What is Photodynamic Therapy?

Photodynamic therapy (PDT) is a type of treatment method that uses of light and special sensitizer to treat a variety of skin conditions.

Having become increasingly popular over the last 10 years, it is now one of the fore-running options to treat common disorders like actinic keratosis, acne vulgaris, and superficial skin cancers. The basis of photodynamic therapy is made up of three components: a photosensitizer, light of varying wavelengths (415 nm blue light, and 633 nm red light), and oxygen. The photosensitizer prepares the skin by allowing the cells to absorb the chemical, which produces free oxygen radicles once exposed to light. These free radicles trigger the cascade of intracellular reactions in target cells, eventually treating skin condition.

PDT is a non-invasive, minimally painful alternative to conventional treatment methods. In the Centre for Medical and Surgical Dermatology, we provide both conventional and daylight PDT. The difference between the two methods is the type of light and light source used to activate the photosensitizer. The Methyl Aminolevulinate (MAL), also known as Metvix, or Aminolevulinic acid HCl, known as Levulan, are our sensitizers of choice. Metvix comes in a cream form and Levulan comes as a solution form which is applied to the area that needs treatment. When sensitizer is applied to the skin, it is accumulated in the highest concentrations in inflammatory, metabolically active and/or neoplastic cells, which is why they are extremely effective in treating these types of skin conditions.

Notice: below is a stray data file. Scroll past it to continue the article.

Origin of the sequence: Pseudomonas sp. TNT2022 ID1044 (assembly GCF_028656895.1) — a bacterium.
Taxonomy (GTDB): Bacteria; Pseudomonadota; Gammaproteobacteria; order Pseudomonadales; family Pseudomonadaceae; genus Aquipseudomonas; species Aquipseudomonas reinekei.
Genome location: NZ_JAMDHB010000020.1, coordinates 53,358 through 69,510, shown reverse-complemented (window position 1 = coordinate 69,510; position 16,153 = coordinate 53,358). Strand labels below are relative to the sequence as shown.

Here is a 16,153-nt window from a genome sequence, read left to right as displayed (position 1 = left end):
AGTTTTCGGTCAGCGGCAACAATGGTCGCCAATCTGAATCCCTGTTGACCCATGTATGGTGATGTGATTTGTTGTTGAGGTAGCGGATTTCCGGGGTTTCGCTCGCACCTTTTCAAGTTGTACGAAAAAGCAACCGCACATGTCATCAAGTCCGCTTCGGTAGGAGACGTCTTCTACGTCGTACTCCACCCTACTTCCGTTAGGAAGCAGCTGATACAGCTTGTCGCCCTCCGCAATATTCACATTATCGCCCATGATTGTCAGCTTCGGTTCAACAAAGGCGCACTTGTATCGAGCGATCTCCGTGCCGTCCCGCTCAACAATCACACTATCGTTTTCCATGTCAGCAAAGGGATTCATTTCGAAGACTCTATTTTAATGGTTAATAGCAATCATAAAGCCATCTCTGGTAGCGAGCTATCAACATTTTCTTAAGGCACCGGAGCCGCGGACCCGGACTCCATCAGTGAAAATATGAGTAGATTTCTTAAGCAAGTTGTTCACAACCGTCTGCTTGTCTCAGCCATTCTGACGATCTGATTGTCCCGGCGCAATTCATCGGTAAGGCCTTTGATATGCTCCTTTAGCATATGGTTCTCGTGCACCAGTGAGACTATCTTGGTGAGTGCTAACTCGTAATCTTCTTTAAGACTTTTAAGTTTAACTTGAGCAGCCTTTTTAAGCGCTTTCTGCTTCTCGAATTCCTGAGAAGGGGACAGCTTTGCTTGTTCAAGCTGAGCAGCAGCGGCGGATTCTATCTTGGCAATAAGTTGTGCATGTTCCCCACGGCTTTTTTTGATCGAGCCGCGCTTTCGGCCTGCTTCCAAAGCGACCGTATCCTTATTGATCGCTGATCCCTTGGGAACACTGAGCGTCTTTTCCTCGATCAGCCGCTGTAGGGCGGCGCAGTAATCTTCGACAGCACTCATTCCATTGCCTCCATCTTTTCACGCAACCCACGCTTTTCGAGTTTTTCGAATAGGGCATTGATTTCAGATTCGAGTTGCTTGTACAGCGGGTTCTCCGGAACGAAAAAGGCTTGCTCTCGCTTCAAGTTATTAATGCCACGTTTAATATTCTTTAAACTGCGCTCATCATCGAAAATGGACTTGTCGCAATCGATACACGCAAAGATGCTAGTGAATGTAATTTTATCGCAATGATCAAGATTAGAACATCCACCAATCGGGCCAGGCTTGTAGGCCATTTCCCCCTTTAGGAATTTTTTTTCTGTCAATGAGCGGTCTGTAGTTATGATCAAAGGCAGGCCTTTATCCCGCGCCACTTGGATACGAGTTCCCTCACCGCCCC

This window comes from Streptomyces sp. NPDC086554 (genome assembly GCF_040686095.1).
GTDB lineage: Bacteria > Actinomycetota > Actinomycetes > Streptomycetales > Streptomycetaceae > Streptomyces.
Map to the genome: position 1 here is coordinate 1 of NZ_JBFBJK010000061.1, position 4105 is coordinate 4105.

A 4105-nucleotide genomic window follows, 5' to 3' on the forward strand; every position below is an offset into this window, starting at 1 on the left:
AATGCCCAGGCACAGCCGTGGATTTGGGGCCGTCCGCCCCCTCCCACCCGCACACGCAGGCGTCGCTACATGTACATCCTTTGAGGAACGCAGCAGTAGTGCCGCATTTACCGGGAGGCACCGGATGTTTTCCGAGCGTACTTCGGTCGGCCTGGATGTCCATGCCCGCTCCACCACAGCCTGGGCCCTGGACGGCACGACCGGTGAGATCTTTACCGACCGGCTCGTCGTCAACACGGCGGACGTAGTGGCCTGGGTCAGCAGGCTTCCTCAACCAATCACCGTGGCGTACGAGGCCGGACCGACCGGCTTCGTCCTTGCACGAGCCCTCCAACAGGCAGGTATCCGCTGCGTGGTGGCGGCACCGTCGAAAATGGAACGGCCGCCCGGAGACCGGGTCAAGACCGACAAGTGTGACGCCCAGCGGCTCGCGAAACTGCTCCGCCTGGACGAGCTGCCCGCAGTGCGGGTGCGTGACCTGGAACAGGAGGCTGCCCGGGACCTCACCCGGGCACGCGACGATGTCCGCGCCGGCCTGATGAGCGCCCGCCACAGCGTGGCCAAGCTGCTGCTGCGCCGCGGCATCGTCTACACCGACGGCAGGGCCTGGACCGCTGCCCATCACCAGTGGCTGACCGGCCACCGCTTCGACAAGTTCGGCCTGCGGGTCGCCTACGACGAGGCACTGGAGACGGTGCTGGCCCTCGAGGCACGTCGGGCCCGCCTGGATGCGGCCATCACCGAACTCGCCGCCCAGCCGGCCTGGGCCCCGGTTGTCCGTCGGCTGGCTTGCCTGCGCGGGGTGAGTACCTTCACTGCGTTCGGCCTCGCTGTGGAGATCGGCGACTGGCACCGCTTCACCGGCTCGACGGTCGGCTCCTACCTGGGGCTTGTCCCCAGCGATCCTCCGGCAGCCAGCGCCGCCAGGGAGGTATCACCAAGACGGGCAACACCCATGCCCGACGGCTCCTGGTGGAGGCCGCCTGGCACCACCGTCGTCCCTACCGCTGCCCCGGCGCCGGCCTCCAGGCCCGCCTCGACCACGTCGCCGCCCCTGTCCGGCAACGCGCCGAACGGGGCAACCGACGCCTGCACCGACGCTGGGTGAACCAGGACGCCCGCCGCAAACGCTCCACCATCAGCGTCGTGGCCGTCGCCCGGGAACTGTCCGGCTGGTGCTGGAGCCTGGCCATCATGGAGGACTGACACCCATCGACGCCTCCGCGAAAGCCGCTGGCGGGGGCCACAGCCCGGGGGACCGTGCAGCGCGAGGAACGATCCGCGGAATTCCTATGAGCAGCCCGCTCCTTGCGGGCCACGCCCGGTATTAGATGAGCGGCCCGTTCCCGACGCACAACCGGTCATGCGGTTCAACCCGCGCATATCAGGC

Types of PDT

Conventional PDT

Conventional PDT uses an artificial light source to activate the photosensitizer. These light sources can be lasers, red or blue lights or intense pulsed light systems. Each of these light sources emit light waves at a very specific wavelength. Other than this, the method of treatment is mostly similar to the daylight PDT.

  • Pros of Conventional PDT:
    • Allows the usage of specific wavelength which can better activate the photosensitizer.
    • There is no dependency of sunlight – can be used in places where there is a minimal presence of sunlight or during winter months
  • Cons of Conventional PDT:
    • Patients report slightly more discomfort and skin irritation after treatment from an artificial light source
    • Requires the patient’s supervision for the duration they are exposed to the light
Daylight PDT

Daylight PDT uses of sun or natural light as the source to activate the photosensitizer. Daylight PDT has been hypothesized to be a convenient alternative to conventional PDT while producing nearly similar results.

  • Pros of daylight PDT:
    • Minimal pain or almost pain-free since there is no accumulation of protoporphyrin, a sensitizing product in this treatment process which can lead to skin irritation and pain
    • Sunlight is freely available
    • It does not require a clinic space of a clinician to operate the light source
    • Produces the same results as conventional PDT
  • Cons of daylight PDT:
    • Unable to use target wavelengths
    • Difficult to accurately perform in places with very minimal sunlight or high rainfall